Ford's lawyers release polygraph report

The lawyers for Christine Blasey Ford on Wednesday sent the Senate Judiciary Committee documents showing the results of a polygraph test regarding her sexual assault accusations against Supreme Court nominee Brett Kavanaugh.

The results say that Ford passed the test administered at a Maryland hotel in August. 


Ford reported to a Hilton Hotel on Aug. 7 to take the polygraph test, accompanied by her attorney Lisa Banks. Ford submitted to an interview with an unnamed examiner.

Read Ford polygraph report by kballuck1 on Scribd

During the interview, Ford detailed her accusations against Kavanaugh, who has fiercely denied the charges. The statements related in the document match the account she recently shared with The Washington Post. Ford in the document is identified by her maiden name, "Blasey." 

Ford during the interview told the examiner that she was pulled into a room by either Kavanaugh or his friend Mark Judge during a Montgomery County, Md., house party in the 1980s. She said Kavanaugh "got on top of her" and "attempted to take her clothes off." 

"Blasey tried to yell for help and Kavanaugh put his hand over her mouth," the document states, a detail Ford shared during the Post interview.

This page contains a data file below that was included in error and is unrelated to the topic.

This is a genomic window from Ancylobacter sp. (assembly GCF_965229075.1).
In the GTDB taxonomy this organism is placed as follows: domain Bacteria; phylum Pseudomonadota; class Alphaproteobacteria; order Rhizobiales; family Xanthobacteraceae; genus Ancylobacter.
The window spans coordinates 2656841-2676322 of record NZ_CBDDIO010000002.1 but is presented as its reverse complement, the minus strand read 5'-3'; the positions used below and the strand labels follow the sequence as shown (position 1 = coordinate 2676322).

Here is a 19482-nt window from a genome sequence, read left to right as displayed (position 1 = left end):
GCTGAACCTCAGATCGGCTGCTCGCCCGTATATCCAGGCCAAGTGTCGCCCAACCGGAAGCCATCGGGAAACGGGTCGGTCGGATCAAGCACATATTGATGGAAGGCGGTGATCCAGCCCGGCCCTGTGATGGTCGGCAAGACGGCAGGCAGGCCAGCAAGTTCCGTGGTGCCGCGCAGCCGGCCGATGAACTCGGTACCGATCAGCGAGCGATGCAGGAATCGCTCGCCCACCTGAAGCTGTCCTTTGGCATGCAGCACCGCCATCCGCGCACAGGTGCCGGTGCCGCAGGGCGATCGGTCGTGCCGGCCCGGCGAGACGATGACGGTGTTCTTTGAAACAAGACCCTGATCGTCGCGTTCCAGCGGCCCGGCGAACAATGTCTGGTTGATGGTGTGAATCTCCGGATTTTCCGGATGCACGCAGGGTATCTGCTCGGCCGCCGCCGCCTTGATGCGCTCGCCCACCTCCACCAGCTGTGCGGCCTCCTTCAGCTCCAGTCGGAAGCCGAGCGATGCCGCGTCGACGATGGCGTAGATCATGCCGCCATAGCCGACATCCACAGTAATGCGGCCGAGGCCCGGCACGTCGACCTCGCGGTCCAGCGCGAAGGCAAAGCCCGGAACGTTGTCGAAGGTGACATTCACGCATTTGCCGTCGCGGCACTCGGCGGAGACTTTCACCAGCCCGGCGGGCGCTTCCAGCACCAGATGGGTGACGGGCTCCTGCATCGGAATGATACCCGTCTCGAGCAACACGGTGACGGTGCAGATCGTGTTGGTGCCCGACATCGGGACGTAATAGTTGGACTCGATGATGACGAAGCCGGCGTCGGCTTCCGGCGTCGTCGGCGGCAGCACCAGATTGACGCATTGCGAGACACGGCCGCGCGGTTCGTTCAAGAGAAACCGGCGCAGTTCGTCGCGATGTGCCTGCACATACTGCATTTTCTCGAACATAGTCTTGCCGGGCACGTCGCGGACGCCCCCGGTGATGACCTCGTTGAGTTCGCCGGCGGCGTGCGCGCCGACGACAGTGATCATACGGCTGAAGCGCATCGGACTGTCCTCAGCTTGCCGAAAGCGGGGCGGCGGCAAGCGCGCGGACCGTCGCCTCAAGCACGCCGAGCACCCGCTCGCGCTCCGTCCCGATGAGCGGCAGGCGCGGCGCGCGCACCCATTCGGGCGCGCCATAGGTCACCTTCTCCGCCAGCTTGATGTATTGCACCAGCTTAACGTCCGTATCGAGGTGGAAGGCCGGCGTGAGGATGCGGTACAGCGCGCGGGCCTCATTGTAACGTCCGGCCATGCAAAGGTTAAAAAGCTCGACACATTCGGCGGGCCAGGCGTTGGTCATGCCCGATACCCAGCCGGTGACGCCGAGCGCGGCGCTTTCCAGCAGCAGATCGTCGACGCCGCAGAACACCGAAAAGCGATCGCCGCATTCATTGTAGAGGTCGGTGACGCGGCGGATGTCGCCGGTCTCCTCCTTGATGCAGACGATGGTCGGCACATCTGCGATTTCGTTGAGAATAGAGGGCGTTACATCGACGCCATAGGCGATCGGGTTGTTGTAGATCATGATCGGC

The proceeding polygraph examination consisted of the questions "Is any part of your statement false?" and "Did you make up any part of your statement?" She answered "no" to both.

The examiners determined there was "no deception indicated" in Ford's testimony, with her "probability of deception" at "less than .02." 

Ford and Kavanaugh are set to testify before the committee on Thursday. Kavanaugh in a television interview on Monday said he had never sexually assaulted anyone. The White House has cast him as being the victim of a smear campaign. 

The nominee needs 51 votes to win confirmation in a Senate with a 51-49 GOP majority. A handful of Republican senators are undecided.

Ford's attorneys Debra Katz and Banks in the letter accompanying the documents to the Judiciary Committee also wrote that Ford will not submit medical records to substantiate her testimony.

"We will not produce copies of Dr. Christine Blasey Ford’s medical records," Katz and Banks wrote. "These records contain private, highly sensitive information that is not necessary for the Committee to assess the credibility of her testimony." 

"Any request that she expose her private medical records for public inspection represents an unacceptable invasion of privacy to which no reasonable person would consent," they wrote.  

Ford provided the Post with notes from therapy sessions in 2012 and 2013 during which she discussed the emotional trauma she has suffered due to the alleged assault.